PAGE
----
One of the first things I learned in 1972 (when I was just a tiny baby!) after moving to Canada's beautiful west coast was this: gardening here is very different than it is anywhere else. For example, roses that grow happily here would not likely have made it through winter in my late mother's St. Catharines garden near Niagara Falls.
My mother was justifiably proud of her beautiful yellow roses that covered a tall white arbour in our back yard on Pleasant Avenue. (Yes, really. Pleasant Avenue). But while Mum loved those roses during their short June blooming period, even as a small child I can recall that the beauty of the blooms didn't seem to reduce her complaints about how finicky those roses were. She watered, she fertilized, she sprayed, she pruned, she carefully plucked off each dying leaf. No wonder I grew up convinced that growing roses was not a fun project.
Rose guru Brad Jalbert from Select Roses, a farm-style home-based rose nursery in Langley, BC (just east of Vancouver), once explained that, in fact"many favourite roses of the past are just too disease-prone to be sold today":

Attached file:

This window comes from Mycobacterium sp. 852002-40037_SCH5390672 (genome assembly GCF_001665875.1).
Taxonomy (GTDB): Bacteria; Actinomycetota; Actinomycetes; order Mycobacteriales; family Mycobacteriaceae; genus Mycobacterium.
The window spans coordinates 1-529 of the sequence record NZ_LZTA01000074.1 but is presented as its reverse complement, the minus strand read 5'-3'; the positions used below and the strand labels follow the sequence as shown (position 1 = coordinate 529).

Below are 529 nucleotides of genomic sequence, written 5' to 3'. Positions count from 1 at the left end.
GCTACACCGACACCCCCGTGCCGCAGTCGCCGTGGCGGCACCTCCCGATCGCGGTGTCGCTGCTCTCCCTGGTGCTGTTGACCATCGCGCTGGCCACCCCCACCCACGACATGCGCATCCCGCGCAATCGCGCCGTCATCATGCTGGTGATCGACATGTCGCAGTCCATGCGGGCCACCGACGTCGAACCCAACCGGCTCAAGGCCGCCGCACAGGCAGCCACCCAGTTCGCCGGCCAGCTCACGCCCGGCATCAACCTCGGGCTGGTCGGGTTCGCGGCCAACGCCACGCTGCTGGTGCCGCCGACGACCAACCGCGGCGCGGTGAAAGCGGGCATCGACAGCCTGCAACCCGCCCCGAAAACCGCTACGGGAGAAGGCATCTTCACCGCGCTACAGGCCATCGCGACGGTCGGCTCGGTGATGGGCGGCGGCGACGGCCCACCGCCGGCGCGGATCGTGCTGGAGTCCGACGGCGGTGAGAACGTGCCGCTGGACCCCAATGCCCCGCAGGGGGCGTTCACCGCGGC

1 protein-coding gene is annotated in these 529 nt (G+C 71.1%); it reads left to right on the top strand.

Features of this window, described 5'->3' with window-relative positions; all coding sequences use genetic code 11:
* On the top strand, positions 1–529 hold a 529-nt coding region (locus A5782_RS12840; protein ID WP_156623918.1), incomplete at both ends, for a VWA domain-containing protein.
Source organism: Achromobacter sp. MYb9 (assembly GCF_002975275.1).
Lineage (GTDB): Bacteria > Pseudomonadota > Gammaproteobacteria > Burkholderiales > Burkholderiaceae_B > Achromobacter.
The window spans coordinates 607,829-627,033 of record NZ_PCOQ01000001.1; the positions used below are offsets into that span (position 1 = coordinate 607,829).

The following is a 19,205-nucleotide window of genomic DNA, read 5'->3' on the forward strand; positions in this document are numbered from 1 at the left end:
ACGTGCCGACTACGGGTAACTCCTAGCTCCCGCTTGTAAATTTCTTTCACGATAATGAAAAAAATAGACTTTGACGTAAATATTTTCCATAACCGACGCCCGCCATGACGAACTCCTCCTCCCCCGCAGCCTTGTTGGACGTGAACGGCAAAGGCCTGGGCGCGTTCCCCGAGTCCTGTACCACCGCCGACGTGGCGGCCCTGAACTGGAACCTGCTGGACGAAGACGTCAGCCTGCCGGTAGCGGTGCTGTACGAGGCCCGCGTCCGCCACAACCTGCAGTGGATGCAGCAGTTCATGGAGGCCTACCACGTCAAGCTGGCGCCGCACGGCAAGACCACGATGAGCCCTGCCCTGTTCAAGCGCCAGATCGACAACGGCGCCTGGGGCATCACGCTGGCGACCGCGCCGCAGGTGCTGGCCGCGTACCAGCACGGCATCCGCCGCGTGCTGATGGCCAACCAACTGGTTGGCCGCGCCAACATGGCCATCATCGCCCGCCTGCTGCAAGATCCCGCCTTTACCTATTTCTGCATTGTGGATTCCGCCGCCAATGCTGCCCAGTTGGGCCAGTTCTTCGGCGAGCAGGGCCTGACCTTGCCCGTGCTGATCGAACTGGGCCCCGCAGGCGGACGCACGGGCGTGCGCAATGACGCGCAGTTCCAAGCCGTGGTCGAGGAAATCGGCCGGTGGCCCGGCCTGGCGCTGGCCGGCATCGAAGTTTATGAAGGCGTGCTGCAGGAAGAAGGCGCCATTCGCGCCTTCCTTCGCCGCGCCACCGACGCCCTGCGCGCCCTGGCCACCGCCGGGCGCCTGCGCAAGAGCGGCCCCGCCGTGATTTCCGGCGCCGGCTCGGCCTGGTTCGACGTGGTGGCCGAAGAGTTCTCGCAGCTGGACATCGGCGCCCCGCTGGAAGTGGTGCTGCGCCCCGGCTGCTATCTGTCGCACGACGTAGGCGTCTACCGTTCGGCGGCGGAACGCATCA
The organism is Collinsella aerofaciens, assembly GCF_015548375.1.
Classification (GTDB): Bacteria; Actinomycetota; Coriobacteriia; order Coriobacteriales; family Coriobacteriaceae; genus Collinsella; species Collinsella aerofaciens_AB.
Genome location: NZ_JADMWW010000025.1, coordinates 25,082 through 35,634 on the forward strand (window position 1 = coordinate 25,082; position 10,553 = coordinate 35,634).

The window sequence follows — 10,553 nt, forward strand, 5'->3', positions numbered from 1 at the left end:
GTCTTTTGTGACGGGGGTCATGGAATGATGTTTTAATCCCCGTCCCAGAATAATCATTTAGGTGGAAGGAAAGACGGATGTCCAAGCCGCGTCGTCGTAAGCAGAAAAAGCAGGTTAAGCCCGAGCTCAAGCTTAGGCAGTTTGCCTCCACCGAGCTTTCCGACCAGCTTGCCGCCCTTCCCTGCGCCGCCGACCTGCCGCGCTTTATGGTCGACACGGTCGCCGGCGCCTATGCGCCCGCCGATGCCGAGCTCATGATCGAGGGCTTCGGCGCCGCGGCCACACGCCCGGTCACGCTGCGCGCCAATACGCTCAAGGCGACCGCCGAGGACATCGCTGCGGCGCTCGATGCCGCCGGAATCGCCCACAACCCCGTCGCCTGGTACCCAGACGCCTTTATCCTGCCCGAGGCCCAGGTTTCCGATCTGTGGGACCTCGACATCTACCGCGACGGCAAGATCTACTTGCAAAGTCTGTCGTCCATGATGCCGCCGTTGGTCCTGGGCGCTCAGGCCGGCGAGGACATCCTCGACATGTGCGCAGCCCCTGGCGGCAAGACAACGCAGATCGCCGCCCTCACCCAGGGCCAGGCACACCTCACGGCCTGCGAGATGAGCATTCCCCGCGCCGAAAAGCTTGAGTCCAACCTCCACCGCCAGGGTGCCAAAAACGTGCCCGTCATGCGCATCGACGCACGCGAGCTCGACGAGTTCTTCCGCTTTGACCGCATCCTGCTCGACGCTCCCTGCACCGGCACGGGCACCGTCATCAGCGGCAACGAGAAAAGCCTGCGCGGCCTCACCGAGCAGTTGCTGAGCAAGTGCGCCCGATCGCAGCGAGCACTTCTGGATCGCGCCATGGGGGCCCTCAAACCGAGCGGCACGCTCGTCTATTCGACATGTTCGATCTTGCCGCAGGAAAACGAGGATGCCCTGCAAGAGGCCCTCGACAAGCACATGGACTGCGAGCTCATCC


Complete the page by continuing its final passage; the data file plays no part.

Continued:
What rose growers hate: leaves covered with black spot fungus (left) or powdery mildew (right)
"Iceberg roses, for instance, once hugely popular floribunda rose bushes, are now so prone to black spot, they shouldn’t even be sold here. New Dawn, a striking pink climber, was also a big seller in the past, but today it is considered a mildew magnet."
Speaking of black spot. . . read this recent update on the horrifying sight that greeted me in June! And a scary July Update including a scary photo of powdery mildew on my Flower Carpet Scarlet leaves and rosebuds. Plus a further August Update that turned into an illustrated review of my whole summer out on the balcony!
Because I'm on the lookout for the best rose suggestions for my unique coastal growing conditions, I like to ask the locals - like Steve Whysall. Before his 2017 retirement, Steve was the garden columnist at the Vancouver Sun newspaper for 26 years. When he interviewed Brad Jalbert for his column, Steve asked him for his top suggestions for roses that were "totally reliable, virtually bullet-proof, and guaranteed to provide years of trouble-free blooming on our coast." (Those sound like my kind of roses!)
Here are just a few of Brad's recommendations for roses that will do well growing in our specific west coast climate - but check these out to see if they'll also be as terrific in your own area, too):
1. The Germany-bred Kordes roses, especially the Vigorosa collection. Brad adds: "They have won trial garden awards and they excel as low-maintenance shrub roses. The rose called 'Ruby' has long-lasting red blooms, and grows to about 90 cm/3 feet. These are roses meant for mass planting at shopping malls and public areas, but also fit well into the home garden. They are definitely bullet-proof. You can prune them with hedge trimmers if you like. One established plant will produce more than 100 flowers in its first flush.”